What lies beneath

Why fewer Americans believe in hell than in heaven

Email|Print|Single Page| Text size + By Michael Paulson
Globe Staff / June 29, 2008

LIFE IS HELL, or so the expression goes, but, for many Americans, the afterlife is looking up.

Last week's release of a sweeping study by the Pew Forum on Religion & Public Life confirmed a long-developing trend in popular cosmology: belief in heaven is outstripping belief in hell.

The Pew survey, significant for the breadth and depth made possible by its unusually large 35,000-person sample, found that 74 percent of Americans say they think there is a heaven, "where people who have led good lives are eternally rewarded," while just 59 percent think there is a hell, "where people who have led bad lives, and die without being sorry, are eternally punished."

At first blush, the idea of a God who rewards good but does not punish evil seems counterintuitive, after centuries in which one of the key benefits of eternal salvation - and one of the promises of conversion to Christianity - was the avoidance of eternal damnation.

But hell experts - and yes, there are scholars who spend this life studying the next one - say the underworld has been losing favor for some time. Since the Enlightenment, a liberalizing trend in religion has favored conceptions of God as benevolent, rather than judgmental. But also, there are peculiarly American characteristics to this emerging hell gap: an insistent optimism, perhaps a kind of cultural self-contentedness, and a tolerance born of diversity that makes damning the other more problematic.

"Hell is for nonbelievers, and most Americans don't believe there are nonbelievers next door, even if their religion is different," said Alan F. Segal, a professor of religion at Barnard College and the author of "Life After Death: A History of the Afterlife in Western Religion."

"They believe everyone has an equal chance, at this life and the next," Segal said. "So hell is disappearing, absolutely."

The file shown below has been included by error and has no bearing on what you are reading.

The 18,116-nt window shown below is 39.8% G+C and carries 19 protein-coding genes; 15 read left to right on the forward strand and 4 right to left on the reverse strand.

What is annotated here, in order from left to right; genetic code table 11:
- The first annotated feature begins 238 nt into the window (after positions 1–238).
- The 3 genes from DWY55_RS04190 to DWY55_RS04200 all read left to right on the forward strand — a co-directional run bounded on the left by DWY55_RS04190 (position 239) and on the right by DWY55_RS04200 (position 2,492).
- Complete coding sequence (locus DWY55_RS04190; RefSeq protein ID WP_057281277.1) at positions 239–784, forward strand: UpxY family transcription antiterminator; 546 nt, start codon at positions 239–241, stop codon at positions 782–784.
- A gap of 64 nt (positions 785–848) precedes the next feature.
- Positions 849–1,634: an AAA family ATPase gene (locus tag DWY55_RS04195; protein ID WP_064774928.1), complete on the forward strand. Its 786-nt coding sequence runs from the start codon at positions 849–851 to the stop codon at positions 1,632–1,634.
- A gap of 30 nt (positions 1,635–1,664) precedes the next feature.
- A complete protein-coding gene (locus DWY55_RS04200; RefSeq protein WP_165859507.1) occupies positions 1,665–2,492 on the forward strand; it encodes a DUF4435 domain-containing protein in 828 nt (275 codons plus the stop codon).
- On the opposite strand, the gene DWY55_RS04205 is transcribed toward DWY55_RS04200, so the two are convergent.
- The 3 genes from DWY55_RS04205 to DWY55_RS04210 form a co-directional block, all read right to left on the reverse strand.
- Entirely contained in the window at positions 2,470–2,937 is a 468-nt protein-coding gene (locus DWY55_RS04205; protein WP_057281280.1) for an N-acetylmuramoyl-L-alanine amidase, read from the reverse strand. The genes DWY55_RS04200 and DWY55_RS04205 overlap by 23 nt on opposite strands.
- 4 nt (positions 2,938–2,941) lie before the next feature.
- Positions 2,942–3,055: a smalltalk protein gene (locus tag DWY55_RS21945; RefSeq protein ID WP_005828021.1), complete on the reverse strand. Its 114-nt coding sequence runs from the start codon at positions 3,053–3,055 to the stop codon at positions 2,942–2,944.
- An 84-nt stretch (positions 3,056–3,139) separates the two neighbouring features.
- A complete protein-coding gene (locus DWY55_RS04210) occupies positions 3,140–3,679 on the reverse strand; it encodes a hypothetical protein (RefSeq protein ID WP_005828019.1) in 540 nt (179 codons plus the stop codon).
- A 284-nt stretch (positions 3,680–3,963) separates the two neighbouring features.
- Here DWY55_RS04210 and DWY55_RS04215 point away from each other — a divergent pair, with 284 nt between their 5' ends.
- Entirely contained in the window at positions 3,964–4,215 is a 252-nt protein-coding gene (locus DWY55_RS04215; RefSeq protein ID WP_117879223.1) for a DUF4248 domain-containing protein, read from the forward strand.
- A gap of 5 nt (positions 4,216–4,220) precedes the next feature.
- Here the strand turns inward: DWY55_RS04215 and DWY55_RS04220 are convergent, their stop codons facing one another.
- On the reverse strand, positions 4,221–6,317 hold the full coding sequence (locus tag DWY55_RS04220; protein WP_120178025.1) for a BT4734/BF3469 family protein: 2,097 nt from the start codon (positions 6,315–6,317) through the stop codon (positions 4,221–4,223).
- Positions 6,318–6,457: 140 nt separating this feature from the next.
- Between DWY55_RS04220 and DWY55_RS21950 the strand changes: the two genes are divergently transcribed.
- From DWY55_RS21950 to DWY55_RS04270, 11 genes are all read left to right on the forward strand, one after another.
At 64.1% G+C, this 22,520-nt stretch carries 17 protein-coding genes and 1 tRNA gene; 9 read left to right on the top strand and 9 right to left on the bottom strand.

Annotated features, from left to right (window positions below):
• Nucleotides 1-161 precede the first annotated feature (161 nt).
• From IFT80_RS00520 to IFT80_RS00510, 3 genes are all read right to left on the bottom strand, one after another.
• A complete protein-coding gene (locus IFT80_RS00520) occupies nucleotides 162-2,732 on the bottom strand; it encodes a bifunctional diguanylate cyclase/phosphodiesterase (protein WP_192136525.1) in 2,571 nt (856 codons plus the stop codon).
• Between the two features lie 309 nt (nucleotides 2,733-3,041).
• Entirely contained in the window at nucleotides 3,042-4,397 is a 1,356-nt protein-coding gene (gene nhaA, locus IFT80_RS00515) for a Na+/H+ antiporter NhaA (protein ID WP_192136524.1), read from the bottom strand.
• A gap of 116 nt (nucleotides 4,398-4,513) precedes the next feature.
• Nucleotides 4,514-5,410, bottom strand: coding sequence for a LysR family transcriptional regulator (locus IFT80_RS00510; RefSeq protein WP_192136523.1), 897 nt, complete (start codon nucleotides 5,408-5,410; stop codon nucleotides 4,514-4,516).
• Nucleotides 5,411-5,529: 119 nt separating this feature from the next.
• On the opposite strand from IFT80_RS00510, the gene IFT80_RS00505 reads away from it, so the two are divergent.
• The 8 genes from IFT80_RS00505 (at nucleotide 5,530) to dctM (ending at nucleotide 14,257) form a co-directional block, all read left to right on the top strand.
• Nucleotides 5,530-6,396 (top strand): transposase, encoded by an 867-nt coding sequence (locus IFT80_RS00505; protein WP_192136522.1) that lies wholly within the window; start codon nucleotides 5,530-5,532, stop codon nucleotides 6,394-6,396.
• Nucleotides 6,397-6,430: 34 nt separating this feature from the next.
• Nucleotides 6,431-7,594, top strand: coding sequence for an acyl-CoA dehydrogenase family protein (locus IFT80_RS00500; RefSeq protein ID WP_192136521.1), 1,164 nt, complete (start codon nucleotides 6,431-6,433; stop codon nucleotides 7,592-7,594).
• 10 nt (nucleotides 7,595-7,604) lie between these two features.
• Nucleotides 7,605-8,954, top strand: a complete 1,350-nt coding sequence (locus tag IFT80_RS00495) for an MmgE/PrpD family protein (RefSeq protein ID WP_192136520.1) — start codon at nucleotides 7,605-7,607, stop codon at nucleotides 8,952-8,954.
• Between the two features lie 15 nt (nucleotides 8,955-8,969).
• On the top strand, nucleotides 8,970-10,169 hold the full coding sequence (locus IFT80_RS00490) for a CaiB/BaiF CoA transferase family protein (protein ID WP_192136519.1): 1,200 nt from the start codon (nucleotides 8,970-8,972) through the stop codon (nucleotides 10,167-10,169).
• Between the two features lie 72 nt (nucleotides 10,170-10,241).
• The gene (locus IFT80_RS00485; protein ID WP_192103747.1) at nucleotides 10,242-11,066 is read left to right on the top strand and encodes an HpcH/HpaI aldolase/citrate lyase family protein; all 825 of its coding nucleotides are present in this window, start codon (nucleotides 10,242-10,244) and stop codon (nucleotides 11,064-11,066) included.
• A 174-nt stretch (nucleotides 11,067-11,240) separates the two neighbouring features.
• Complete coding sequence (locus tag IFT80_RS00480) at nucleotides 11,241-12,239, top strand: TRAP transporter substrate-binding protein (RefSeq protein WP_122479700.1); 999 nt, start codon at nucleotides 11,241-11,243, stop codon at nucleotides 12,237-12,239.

Hell and its many variants have a complex history, posited by many cultures and faiths as a place, often beneath the earth, where sinners are punished, where the devil reigns and God is absent. In Mesopotamia, hell was the land beyond, a territory for the dead that kept them apart from the living. In ancient Egypt, rulers prepared for immortality in the heavens, while others risked torment by demons.

The Hebrew Bible does not describe hell, but rather a dark and silent place called Sheol, where the spirits of the dead reside. But in the New Testament, more details start to emerge - in the parable of Lazarus, as recounted in Luke, a selfish rich man is tormented in a netherworld by flames after his death, while a poor man is comforted at the bosom of Abraham.

But it has often been writers and artists, rather than scriptures, who have elaborated on what perils or paradise might await. Dante, the Italian poet, famously wrote of a journey to hell, welcomed by the sign, "Abandon all hope, ye who enter here," and encountering nine circles of wickedness and punishment. Hieronymus Bosch, the Flemish painter, offered a nightmarish vision of fires and torments meted out by animal-like demons. John Milton, the English poet, depicted Satan in a lake of fire.

"In the body of literature about hell, you see a range of punishments," said Martha Himmelfarb, a professor of religion at Princeton University and the author of "Tours of Hell: An Apocalyptic Form in Jewish and Christian Literature."

"Some are measure for measure, so if you blaspheme, you get hanged by your tongue, while others are lakes of fire, or pools of excrement and horrible fluid that people are sunk in," she said.

The prospect of hell, for the nonbeliever as well as the sinner, has been of particular importance for evangelizing faiths - that is, those that place a major emphasis on the conversion of new members - and missionaries often cited the avoidance of hell as one of the enticements to conversion to a faith such as Christianity or Islam.

But in a large multicultural society, such as the United States, people are likely to encounter others whose faiths are different from their own, and that, scholars say, has led to a decreasing willingness to accept the notion that a particular faith offers an exclusive ticket to heaven. The Pew poll found that large majorities now say they do not believe their religions provide the only path to salvation, regardless of what their religious leaders tell them.

"People are increasingly less willing to say, 'I have the truth, and you either have my truth, or you're going to hell,' " said Nancy T. Ammerman, a professor of the sociology of religion at Boston University.